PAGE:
Have you ever dated someone who made you think, “How did I get so lucky?”
You look at this person and think they are everything you ever dreamed of, but never dreamed that you would get. If you could have created your perfect person in a lab, you would have created them, and probably would have left out a lot of their real-life details because you couldn’t have even imagined them. This is how I felt about my boyfriend when we first started dating — he was the image of the Prince Charming that I painted in my head, and then some.
So it was only natural that I immediately felt insecure about myself, and the things I brought to the table. Suddenly, even though he loved me for me and wanted to be with me, I felt like I was completely inadequate. I wasn’t pretty enough, smart enough, successful enough. My alma mater started to feel like a loser school because it wasn’t a real Ivy, like his. It was a “Southern Ivy,” which used to feel good, and now just felt stupid and try-hard.
My apartment, too, felt ugly and small. His was so put-together, and mine was pathetic in comparison. His job running a small boating supply company with a college friend — a successful small business that afforded him a good life — felt so impressive. And my job as an office operations manager, with a pipe dream of one day being a COO, felt lame.
So I started spending. I put it all on my credit card, which had a $10,000 limit because I had always been responsible, but I spent in a reckless way I hadn’t ever before. I got myself nice things for my apartment so I could redecorate before he came over. I got kitchen stuff because I was never a huge home cook but his mom was the “quintessential southern mom” who had a pie cooling on the windowsill on summer days, and I wanted to be able to do the same things. I got a fucking KitchenAid stand mixer! Those things, if you don’t know, are a couple hundred dollars, and I got several of the add-on attachments to make things like bread and sausage. (When was I going to make sausage?)
But I also got a wardrobe, I got all the outfits I’d been putting off and not getting because I couldn’t afford them. I felt like some kind of Barbie: “Business Casual Barbie,” “Garden Party Barbie,” “Pajama Party Barbie.” I got all the clothes I thought he wanted to see me in, because he was always dressed so effortlessly well. He was a Sperrys-and-Polo kind of a guy, which I know probably doesn’t mean much outside of Charleston, but it was very big to me, and I wanted to live up to that. Have you ever seen someone that you wanted to live up to? Someone that you wanted to be a better person for, even though they loved you as you were?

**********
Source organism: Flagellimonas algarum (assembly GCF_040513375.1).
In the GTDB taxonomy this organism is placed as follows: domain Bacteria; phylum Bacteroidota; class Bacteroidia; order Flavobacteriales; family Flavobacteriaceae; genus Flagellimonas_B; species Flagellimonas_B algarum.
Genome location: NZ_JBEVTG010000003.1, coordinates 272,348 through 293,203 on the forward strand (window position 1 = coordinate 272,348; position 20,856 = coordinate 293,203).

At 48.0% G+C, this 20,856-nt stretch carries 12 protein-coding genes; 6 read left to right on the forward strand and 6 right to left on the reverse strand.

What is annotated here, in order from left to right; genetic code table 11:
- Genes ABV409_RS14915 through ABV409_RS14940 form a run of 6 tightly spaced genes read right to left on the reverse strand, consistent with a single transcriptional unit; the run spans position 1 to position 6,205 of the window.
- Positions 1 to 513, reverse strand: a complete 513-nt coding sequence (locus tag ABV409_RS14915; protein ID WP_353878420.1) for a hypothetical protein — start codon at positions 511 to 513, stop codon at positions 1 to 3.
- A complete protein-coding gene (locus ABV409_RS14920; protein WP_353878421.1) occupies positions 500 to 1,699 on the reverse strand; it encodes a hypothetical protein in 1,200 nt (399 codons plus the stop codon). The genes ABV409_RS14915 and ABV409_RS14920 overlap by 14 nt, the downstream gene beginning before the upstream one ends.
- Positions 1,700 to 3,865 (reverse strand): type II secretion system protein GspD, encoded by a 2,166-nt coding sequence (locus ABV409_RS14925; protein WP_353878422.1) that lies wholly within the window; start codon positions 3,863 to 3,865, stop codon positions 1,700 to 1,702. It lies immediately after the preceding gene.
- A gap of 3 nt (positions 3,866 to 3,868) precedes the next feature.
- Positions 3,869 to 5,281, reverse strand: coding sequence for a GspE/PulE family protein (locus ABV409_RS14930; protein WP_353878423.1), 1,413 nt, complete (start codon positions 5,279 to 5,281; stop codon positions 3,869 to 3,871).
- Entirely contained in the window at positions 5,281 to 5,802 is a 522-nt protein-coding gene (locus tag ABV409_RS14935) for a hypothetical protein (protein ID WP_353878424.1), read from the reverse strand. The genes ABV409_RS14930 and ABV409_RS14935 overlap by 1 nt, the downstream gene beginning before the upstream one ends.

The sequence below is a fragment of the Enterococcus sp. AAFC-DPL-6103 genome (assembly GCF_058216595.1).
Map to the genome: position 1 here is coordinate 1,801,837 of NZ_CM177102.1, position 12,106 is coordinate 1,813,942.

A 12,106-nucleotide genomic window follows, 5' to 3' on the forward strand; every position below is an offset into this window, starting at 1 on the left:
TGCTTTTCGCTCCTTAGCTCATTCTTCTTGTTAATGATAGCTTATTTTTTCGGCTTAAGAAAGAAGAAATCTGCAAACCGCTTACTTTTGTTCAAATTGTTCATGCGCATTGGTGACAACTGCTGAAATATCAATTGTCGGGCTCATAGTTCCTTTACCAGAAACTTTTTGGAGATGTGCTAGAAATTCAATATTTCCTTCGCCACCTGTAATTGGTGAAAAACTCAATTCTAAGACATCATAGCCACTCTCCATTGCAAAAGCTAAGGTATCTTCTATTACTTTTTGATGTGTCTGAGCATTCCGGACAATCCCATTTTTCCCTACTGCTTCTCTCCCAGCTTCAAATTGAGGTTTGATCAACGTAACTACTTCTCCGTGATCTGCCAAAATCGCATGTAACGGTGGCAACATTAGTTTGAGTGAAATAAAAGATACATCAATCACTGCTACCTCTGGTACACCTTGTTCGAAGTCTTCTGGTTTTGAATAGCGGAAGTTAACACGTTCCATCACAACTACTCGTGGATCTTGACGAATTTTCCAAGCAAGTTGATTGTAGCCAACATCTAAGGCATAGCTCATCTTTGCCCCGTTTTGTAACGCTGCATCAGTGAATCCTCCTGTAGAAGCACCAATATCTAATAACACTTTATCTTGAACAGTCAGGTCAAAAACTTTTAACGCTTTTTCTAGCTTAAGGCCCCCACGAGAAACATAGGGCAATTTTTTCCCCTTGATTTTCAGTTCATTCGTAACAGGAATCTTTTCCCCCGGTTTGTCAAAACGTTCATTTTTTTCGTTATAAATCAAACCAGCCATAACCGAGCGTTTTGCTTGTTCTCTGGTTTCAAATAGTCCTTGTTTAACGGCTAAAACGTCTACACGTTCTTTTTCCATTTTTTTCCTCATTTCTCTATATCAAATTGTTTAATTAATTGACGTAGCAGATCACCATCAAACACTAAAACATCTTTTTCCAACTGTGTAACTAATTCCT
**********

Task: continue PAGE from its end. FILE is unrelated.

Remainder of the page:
That was this.
So I nearly maxed out that credit card, with no real ability to pay it off, because I was so paranoid that this boyfriend would wake up one day and think Why am I with this person?, even though I knew on a more rational level that he loved me. It wasn’t until I was getting collection calls from my bank after defaulting on just under $8,500 that I started to truly realize how much my “perfect” life was costing me. I was wearing my Lilly dresses, getting up at six AM to make lemon poppy seed muffins in my stand mixer so he could have one on the way to work, and I was in debt. And now I’d created a problem for myself bigger than just “not being good enough.” I was now in debt, for almost no rational reason.
So, about nine months into our relationship, I came clean. I told him about the minimum payments I was making on my bill, and how interest was just accruing and accruing, because the stuff I bought was purchased way before I could afford it. I confessed this all to him, tearfully, at a sushi restaurant of all places, because that’s just where we happened to be at that time. And I know this is the big anti-feminist moment of the story, but he insisted on paying it all off so that I could get on a payment plan with him instead, and not further damage my credit. It was the “right” thing to do financially, but it only made me feel like more of a loser.
There’s really no moral to this story other than to say that I was an idiot, chasing after an image that I thought this perfect man wanted. But he wasn’t a perfect man — he was human, just like I was. And my intrusive thoughts about “How could he want to be with me” were not based in reality. I was smart, funny, and driven. I had a lot to offer. I was even pretty, if I do say so myself. I just couldn’t see all my good qualities in the face of what I believed to be my shortcomings. So I spent and spent, trying to make up for the difference.
I’m proud to say that today, I am over halfway to paying him back completely, and my credit has recovered. A lot of the stuff I bought, I ended up selling on places like eBay and Poshmark, and the rest just lingers as reminders of how much dumb spending you can justify on insecurity. Let my foolishness be a lesson to you: You are good enough as you are, and if you think you’re not, money isn’t going to be the thing that gets you there.
Talia is an almost 20-something who lives in Charleston and is probably binge-watching Grey’s Anatomy.
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